Clark, a well-known thought leader and highly requested speaker, hosts 20 CISO roundtables per year and has been ranked as a top 10 Global Security Leader by ExecRank. He has been quoted in and published by multiple media outlets and has presented at or keynoted more than 40 conferences worldwide, including RSA, Gartner Security Summit, CSO Perspectives, CSO Security Standard, Evanta CISO Summit and ISSA events. Clark earned his master's degree from Olin Business School at Washington University and his bachelor's degree in business management from the University of Florida.
Robert F. LentzRobert Lentz, president of Cyber Security Strategies, is the former CISO for the U.S. DoD, where he oversaw the department's $3 billion cybersecurity program. He transformed the program by establishing the first comprehensive IA/cyber-architecture supply-chain risk management strategy and operationalizing the world's most robust identity management system. He also played a key role in leading the U.S. National Cyber Initiative. Lentz serves on the boards of several leading technology companies. He has served in various capacities over his 34-year career with The Office of the Assistant Secretary of Defense, the U.S. DoD and the National Security Agency (NSA).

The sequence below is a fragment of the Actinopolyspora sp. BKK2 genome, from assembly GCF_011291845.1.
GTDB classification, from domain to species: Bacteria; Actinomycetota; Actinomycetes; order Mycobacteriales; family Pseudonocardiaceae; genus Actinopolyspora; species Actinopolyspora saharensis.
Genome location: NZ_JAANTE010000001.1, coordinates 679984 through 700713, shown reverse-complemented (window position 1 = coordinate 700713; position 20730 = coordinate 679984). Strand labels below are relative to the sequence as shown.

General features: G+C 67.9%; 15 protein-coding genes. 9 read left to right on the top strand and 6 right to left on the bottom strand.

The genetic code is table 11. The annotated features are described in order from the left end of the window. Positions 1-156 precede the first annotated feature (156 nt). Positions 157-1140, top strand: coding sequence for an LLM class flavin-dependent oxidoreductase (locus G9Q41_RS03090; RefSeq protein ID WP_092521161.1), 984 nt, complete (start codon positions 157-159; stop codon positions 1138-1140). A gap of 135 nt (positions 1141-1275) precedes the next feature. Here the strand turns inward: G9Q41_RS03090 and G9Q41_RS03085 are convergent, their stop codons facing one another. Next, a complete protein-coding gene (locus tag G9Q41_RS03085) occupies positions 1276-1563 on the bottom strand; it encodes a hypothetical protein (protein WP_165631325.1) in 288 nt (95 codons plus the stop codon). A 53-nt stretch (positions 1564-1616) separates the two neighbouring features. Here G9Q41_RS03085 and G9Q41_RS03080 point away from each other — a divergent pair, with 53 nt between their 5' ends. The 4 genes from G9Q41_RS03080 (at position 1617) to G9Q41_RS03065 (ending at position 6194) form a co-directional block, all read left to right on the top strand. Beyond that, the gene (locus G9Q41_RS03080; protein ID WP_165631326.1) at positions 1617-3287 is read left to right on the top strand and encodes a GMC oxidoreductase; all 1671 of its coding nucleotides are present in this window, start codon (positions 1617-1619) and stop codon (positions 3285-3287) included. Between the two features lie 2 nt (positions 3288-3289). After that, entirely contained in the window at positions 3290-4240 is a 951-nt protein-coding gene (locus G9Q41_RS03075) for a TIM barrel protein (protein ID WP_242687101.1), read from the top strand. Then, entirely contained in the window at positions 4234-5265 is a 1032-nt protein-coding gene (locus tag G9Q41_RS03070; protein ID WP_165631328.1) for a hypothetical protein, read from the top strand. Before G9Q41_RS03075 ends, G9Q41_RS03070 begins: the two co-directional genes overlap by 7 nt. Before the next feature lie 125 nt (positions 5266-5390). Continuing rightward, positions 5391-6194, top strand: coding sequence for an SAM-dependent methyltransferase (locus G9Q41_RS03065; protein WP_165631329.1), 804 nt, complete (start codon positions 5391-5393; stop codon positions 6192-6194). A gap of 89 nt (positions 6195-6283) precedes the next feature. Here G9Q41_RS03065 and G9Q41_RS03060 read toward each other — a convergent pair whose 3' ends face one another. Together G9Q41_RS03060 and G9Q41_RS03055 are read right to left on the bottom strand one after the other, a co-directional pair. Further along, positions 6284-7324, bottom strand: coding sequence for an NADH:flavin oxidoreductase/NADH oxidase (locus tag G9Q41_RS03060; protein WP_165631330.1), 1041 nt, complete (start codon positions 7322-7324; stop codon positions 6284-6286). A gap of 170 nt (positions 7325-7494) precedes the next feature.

Howard A. Bain IIIHoward Bain III has expertise in all aspects of software and hardware corporate operations and finance. He is currently chairman of the board of Violin Memory and serves on the board of directors of Nanometrics Inc. (NASDAQ: NANO); Learning Tree International, Inc. (NASDAQ: LTRE); and several privately and venture-capital financed companies. Bain has held chief financial officer positions at several public companies, including Portal Software, Vicinity Corporation , Informix and Symantec. He is also a National Association of Corporate Directors (NACD) Governance Fellow.
Henry MarxHenry is the President of Big Deal Records, LLC and The Music Force Publishing Co., LLC. With over 40 years in the independent record industry, Henry's management expertise has guided the careers of artists as diverse as Bobby Caldwell, Laura Branigan, and Tower of Power, and his marketing expertise has guided many artists to the top of the Billboard Charts. Henry has earned a number of BMI Multi-Platinum Radio Airplay and ASCAP Awards in addition to over sixty Gold and Platinum albums, generating over 100 million record sales and more than 35 million record and song downloads sold to date, including #1 Billboard Pop hits with Peter Cetera and Amy Grant (co-written by Henry Marx/Bobby Caldwell/Paul Gordon), Neil Diamond, Boz Scaggs, Anita Baker, Alicia Keys, John Legend and Tracy Byrd, among many others. Sample hits include Tupac, Notorious BIG, Master P, Drake, and others with a total of an additional 35 million sales and downloads thus far.